social media as it relates to employment how can I convince my office to move into “the cloud”? Social media as it relates to business What is the role of the business community in creating a digitally literate society? Support for innovation – funding - mentorship

3.1 Issues

3.2 Small Group Discussion 1. Personal vs. Organizational Branding • Messy and educational opportunities for helping people not only brand their organizations but also themselves o Meet-ups o Grassroots • Personal reflects on organizational brand – how manage that? PR discussion and media relations discussion. There are no guidelines. Is there thought leadership? • Can they also be complementary? Or not? 2. Social media as marketing tool • Too many ‘experts’ holding back adoption – it is so new that there are no real experts. There are experts but not expertise across all domains. • People and organizations don’t know who to trust. They have bad experiences and become fearful.


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3. Tool Literacy (trust – convincing people that the tools are safe/functional) • Risk Profile: Different organizations / people will have different risk profiles • Different levels of understanding • In order to drive adoption need to understand the value model – what is in it for me? Understand what the tool does and then how it contributes to you. • • Fear Strategy for Humans – We need a strategy for humans rather than a strategy for social marketing. How does this fit into your strategy for engaging people at a macro level. Social media itself is not a strategy but part of a bigger strategy. Otherwise it fails.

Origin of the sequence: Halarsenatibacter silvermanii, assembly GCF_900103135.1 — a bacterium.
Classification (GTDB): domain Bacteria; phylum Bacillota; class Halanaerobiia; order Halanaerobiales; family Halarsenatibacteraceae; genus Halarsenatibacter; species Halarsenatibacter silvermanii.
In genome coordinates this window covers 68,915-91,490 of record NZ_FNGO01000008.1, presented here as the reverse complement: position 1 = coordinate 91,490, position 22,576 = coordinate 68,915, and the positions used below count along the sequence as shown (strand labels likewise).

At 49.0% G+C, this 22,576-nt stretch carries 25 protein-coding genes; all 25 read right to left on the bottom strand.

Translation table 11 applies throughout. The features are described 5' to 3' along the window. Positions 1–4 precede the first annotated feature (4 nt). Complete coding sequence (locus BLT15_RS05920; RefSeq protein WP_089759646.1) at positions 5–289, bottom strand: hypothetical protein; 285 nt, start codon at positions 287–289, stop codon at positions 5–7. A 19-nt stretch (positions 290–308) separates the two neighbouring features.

4. Return on investment • Need a model that people understand and value. 5. Support for Innovation • Help to support innovation in this space – intuitive, easy, find ways to express the value and provide that support for innovation • Opportunity for education • Opportunity to connect these fragmented pieces in order to create that expertise that is lacking today Stakeholders • BC Innovation Council • BC Technology Industry Association • Digi BC • Bootup Labs • New Ventures BC • Canadian Youth Business Foundation • Small Business BC • Small Business Roundtable • Forum for Women Entrepreneurs • Wired Women • CATA – WIT • Vancouver Economic Development Commission (VEDC)


Creative Commons / Innovation
Copyright and creative commons licensing How do we ensure that initiatives that seek to ‘shape’ individual access do not restrict creativity? How do we facilitate healthy digital living to combat sedation? How do we protect value in creative arts without limiting sharing and access How can I find a digital mentor / role model for my niche?